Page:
Patients in treatment group receive two sessions of ROS from Day 1 to 10 (20 sessions in total) in morning and late afternoon (at least 4 hours apart). Each session of ROS lasts 35 minutes and involves 4 cycles of 5 minutes of inflation and 5 minutes deflation of cuff.
In addition, following assessment are carried to monitor the changes in muscle and blood vessel:
1. On three occasions (days 1, 6 and 11 of ICU stay), ultrasound assessment of muscle and blood vessels is carried out. In addition patients in treatment group receive additional ultrasound scan for blood clots on day 2 to 10 of ICU stay before the first ROS session
2. One urine sample (day 1 of ICU) and four blood samples (day 1, 6 and 11 of ICU, and hospital discharge). Urine is collected from a catheter drainage bag and wherever possible, blood is taken from a cannula (already in place in ICU patients) or via direct venepuncture (at hospital discharge).
3. On four occasions (day 6 and 11 of ICU, and at ICU and hospital discharge) strength of handgrip and other muscle groups using the Medical Research Council (MRC) strength score is assessed
4. On day 1, 6 and 11 of ICU, and at ICU discharge mobility using the ICU Mobility Scale (IMS) are observed, while at hospital discharge in addition physical function assessment ‘Sit to Stand test’ and ‘Get up and Go test’ are carried out
5. At hospital discharge, participant and personal consultee undergo semi-structured interview to assess the acceptability of the trial, and then 3 months after discharge a telephone follow-up are carried out to ask about the health and recovery
Primary outcome measures
The incidence of severe adverse events per participant in the control and treatment group are monitored from the time a personal consultee gives consent for the patient to participate in the study up to 3 months follow-up contact.
Secondary outcome measures
1. Tolerability is measured using pain on visual analog scale (VAS) at each ROS session
2.Feasibility to apply to ICU patients following is assessed using the success rate of screening potential eligible patients, Success rate of obtaining consent and recruiting patients, success rate of delivering ROS session as intended, success rate of performing outcome measure assessment as intended
3. Acceptability for patient, personal consultee and clinical staff is assessed using semi-structured interview at hospital discharge (patients and personal consultee) and at the end of study (clinical staff)
4. Difference in muscle function between control group and treatment group following will be assessed using:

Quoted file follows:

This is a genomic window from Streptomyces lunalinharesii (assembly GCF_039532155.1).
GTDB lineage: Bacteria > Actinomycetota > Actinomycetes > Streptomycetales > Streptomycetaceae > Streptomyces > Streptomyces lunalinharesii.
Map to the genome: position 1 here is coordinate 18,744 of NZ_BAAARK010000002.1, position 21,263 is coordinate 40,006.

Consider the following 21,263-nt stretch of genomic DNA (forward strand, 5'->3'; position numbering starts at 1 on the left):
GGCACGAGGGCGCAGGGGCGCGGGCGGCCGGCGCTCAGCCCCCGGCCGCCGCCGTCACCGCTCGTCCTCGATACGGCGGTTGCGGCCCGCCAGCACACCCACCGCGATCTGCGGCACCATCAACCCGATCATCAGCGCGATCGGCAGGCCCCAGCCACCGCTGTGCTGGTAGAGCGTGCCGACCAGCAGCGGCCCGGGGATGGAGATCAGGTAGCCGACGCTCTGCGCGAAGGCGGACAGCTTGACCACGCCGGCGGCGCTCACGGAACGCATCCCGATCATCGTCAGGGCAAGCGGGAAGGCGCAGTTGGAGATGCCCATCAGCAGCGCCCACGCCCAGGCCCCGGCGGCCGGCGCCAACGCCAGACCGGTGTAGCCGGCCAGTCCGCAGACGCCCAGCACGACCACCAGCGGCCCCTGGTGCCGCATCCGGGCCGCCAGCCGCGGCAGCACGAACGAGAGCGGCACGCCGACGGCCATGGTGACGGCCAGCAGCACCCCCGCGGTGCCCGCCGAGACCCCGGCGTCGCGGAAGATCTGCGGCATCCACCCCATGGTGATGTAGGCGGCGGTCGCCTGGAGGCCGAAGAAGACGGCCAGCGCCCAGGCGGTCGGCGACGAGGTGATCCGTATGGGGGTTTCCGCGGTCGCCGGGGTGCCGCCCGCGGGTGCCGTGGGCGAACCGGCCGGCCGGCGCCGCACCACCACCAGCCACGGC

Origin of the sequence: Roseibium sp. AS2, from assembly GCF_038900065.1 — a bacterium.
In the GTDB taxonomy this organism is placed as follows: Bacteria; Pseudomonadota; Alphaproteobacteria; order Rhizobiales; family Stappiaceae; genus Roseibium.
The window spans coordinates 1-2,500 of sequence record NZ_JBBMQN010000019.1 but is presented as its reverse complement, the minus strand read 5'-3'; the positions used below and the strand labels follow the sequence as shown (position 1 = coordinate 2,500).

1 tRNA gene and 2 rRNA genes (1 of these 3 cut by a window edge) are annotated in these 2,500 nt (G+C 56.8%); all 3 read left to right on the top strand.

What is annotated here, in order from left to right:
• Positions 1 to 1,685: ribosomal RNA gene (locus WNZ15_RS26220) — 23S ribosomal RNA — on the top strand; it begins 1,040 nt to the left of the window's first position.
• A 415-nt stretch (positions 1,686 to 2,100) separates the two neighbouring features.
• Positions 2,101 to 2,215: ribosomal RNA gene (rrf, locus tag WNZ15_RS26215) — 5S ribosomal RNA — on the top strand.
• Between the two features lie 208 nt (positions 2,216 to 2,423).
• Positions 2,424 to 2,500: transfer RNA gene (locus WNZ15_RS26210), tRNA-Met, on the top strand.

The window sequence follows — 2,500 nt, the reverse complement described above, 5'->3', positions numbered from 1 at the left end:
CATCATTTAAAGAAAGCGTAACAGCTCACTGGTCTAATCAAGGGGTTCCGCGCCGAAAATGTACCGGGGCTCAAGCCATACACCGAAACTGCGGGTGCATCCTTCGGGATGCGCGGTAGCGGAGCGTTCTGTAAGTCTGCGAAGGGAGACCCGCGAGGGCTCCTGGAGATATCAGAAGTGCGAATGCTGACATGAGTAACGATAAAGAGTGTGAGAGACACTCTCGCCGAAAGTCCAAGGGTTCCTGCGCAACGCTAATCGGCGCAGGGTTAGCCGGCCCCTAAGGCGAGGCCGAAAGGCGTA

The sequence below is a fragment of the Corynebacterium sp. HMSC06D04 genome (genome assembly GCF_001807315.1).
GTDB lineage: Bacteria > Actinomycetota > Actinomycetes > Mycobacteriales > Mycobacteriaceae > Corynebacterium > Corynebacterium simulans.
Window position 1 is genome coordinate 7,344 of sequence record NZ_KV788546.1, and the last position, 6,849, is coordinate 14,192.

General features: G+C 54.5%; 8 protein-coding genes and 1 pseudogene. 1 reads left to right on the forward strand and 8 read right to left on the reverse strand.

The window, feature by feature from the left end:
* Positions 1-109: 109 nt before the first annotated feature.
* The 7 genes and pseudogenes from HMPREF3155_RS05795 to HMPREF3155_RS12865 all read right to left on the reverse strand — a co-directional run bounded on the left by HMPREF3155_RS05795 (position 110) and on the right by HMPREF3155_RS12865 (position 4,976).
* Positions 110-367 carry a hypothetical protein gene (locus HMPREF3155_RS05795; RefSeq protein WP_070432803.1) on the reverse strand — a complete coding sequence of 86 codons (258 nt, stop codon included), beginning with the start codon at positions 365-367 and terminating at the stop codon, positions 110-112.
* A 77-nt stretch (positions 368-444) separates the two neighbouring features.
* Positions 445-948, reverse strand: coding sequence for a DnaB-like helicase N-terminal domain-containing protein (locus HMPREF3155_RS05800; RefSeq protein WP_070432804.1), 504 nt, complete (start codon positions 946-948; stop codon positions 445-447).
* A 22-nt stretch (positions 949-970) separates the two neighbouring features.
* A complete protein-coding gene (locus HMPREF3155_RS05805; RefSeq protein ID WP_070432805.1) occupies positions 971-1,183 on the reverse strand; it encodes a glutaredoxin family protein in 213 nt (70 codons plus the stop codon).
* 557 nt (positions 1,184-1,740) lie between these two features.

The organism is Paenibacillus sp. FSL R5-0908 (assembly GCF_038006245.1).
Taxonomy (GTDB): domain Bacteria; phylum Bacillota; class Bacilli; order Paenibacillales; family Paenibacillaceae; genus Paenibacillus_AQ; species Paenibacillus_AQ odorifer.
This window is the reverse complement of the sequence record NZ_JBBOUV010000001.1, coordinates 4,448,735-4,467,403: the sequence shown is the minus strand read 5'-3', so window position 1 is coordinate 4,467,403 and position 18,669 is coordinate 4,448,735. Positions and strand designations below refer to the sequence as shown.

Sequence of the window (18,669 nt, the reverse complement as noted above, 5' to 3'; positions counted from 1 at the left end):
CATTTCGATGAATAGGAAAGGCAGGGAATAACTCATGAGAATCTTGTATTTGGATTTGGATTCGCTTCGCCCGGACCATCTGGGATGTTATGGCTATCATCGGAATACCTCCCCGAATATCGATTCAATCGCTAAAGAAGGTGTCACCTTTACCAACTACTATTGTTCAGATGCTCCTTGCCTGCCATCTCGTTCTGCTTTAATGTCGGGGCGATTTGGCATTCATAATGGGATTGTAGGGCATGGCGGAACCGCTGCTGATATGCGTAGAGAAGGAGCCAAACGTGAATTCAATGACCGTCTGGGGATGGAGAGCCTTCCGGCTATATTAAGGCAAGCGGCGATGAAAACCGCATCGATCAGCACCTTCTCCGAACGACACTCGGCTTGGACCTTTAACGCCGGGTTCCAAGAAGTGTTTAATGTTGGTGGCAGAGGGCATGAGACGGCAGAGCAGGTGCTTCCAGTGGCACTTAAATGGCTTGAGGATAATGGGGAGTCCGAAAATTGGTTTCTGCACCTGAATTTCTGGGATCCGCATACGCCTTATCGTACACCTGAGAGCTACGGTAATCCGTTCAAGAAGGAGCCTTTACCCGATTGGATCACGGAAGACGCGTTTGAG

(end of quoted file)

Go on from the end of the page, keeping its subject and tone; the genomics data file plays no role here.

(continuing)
4.1. Cross sectional area of rectus femoris muscle in right leg (control group) and both legs (treatment group) at day 1, 6 and 11 of ICU stay
4.2. Hand grip strength and other muscle group strength using MRC-Sum Score at day 6, 11 of ICU stay (or first day awakening) as well as at ICU and hospital discharge
4.3. Physical function assessment: ICU mobility scale (at day 1, 6, and 11 of ICU stay & ICU and hospital discharge), Sit to Stand & timed up and go (at hospital discharge only)
5. Difference in vascular function between control group and treatment group, reactive hyperaemic response and flow mediated dilatation of superficial femoral artery will be carried out on day 1, 6, 11 of ICU stay
Overall trial start date
Overall trial end date
Participant inclusion criteria
1. Age ≥ 18 year, both male & female
2. Admitted to the ICU within the past 36 hours
3. Personal consultee provides declaration of agreement for patient enrolment, retrospective patient consent
4. Invasive mechanical ventilation
5. At least 2 other organ failures as defined by scoring ≥1 points on two of the SOFA score domains
6. Likely to remain on ICU for at least 4 days as classified by attending consultant
Target number of participants
Planned Sample Size: 32; UK Sample Size: 32
Participant exclusion criteria
1. Profound cardiovascular instability – infused vasopressors > = 0.5mcg/kg/min of norepinephrine; or in opinion of senior attending doctor
2. Profound coagulopathy (Prothrombin time> 2.5x normal or platelet count of < 80) or bleeding diathesis
3. Neuromuscular condition – any previous or concurrent neurological condition or muscle disease
4. History of peripheral arterial vascular disease – any previous surgery or interventional procedure for peripheral arterial insufficiency, or any reason to clinically suspect arterial insufficiency of the leg – such as collateral history of claudication or examination findings of absent peripheral pulses
5. Prior amputation of a lower limb
6. Obesity (BMI> 40); due to technical considerations.
7. Unlikely to survive ICU
8. Disseminated malignancy
10. Previous, or current, DVT and PE
11. Positioned prone
12. Contraindication to pharmacological venous thromboembolism prophylaxis
13. Pre-existing significant cognitive impairment
14. Enrolled in a conflicting interventional trial
15. Lack ability to communicate in verbal and written English
Recruitment start date
Recruitment end date
Countries of recruitment
Trial participating centre
Royal Surrey County Hospital
Egerton Road Surrey
Trial participating centre
St Peter’s Hospital
Guildford Road Lyne
Intensive Care Society
Funding Body Type
private sector organisation
Funding Body Subtype
professional associations and societies
Results and Publications
Publication and dissemination plan
The results of the study will be published in high-impact peer reviewed journal within one year of trial end date. Please use the study contact details above to request a protocol or other study documents.
IPD sharing statement:
The datasets generated and/or analysed during the current study during this study will be included in the subsequent results publication
Intention to publish date
Participant level data
Results - basic reporting